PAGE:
By John H. Foote
On May 31, next year Clint Eastwood, two-time Academy Award winning Director, two-time Academy Award winning producer, two-time DGA winner and twice nominated for Best Actor turns 90.
His new film Richard Jewell is another superbly crafted example of cinematic storytelling, which Eastwood mastered four decades ago.
And once again the director brings a last-minute addition to the Oscar race, as he did with Million Dollar Baby (2004), Gran Torino (2008) and last years’ The Mule (2018). Though the latter two were shut out of the Oscars completely, Million Dollar Baby won four Academy Awards including Best Picture, Best Actress, Best Supporting Actor and Eastwood’s second Oscar and DGA for Best Director.
This new film should be in the race for several nominations, but its strongest chances are for Best Supporting Actor, Sam Rockwell (again!) and Kathy Bates in the Supporting Actress category with outside chances for Best Picture, Actor and Director.
Eastwood might slip into the race for a Best Director if the reviews are strong, but the competition is formidable. Still he is well loved by the entire film community, universally praised as a filmmaker, works well with actors and those who work with him once often say they would do so again for free. Sean Penn calls Eastwood, “the least disappointing icon I have encountered” claiming if he got a call to work with him again, he would in a “heartbeat”. Meryl Streep, Oscar nominated for her work with Eastwood in The Bridges of Madison County (1995), nearly swoons when asked about working with him. “Possibly, the greatest artistic experience of my life, along of course with Sophie’s Choice” she stated. Eastwood loves to shoot the rehearsals, often getting what he wants at that time, and then rarely does more than three takes. Actors revere him.
And as an actor, he has, like fine wine improved with age. No longer one dimensional, his work in Unforgiven (1992), The Bridges of Madison County (1995), Million Dollar Baby (2004), Gran Torino (2008) and The Mule (2018) were exquisite, deeply felt performances.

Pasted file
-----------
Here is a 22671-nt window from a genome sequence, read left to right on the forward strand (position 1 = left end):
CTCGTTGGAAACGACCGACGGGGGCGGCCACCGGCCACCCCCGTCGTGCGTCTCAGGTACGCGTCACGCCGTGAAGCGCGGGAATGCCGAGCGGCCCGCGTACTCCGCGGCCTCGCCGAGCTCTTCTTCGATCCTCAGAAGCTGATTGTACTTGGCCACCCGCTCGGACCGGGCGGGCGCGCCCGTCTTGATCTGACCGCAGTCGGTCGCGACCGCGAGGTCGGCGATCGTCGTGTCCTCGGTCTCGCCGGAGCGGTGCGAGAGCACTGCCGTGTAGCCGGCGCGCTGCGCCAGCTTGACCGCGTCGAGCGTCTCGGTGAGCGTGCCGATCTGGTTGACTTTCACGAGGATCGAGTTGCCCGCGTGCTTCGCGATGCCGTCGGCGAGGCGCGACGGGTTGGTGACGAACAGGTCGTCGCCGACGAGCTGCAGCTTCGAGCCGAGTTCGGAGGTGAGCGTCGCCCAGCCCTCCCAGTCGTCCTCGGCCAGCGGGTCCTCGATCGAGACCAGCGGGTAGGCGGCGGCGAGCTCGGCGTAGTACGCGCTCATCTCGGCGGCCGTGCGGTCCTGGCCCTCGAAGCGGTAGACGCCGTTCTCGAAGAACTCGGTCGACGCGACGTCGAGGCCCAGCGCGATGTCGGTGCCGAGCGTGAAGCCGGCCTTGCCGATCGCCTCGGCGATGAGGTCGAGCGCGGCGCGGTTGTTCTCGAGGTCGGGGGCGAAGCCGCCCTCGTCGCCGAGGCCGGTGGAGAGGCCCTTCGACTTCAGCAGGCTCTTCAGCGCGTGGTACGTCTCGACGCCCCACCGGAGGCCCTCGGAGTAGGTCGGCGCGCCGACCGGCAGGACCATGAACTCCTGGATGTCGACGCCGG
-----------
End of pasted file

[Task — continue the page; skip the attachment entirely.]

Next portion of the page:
The biggest question mark is lead actor Paul Walter Hauser, best known as the overweight, dim bulb “hitman” in I, Tonya (2017) as the fool who sets up the Nancy Kerrigan attack, the actor was stunned to get a call from Eastwood about this project. He confesses to nearly fainting when Eastwood very casually offered him the role, frankly, the chance of a lifetime.
Hauser responded with a very fine performance, the kind on which impressive careers are built and awards are won. Though the field for Best Actor is the most competitive it has been since 2007, Hauser might crash the party with his effective, fine work.
Best Picture? A nomination perhaps, I mean, no one saw American Sniper in the race until it was nominated so really, who knows?
We will see when the film opens to wide reviews and more audiences see it. For now, the eyes are on Eastwood and his film Richard Jewell.
One of Canada’s best-known film critics, he spent 10 years on TV as co-host of Reel to Real, and another 10 in education (still writing as a critic) as Director of the Toronto Film School, where he created the curriculum for three programs and taught film history. Film has always been his passion. He has written for magazines such as Toronto Life, Fashion and Hollywood North, been quoted in the Los Angeles and New York Times, as well as the major Toronto dailies. Online he has written for such sites as The Wrap, In Contention, Awards Circuit and The Cinemaholic. His first book Clint Eastwood – Evolution of a Filmmaker, was published in 2010. His second Steven Spielberg: American Film Visionary, a massive volume, has just found a publisher and he’s working on American Film Renaissance – 1967-2018 with Nick Maylor. As a critic, he has had the good fortune to interview directors and stars such as Martin Scorsese, Francis Ford Coppola, Clint Eastwood, Meryl Streep, Tom Hanks, Tom Cruise, Robert Duvall, Emma Stone, Jane Fonda, and countless others. As he quips, “Everyone but Jack Nicholson!”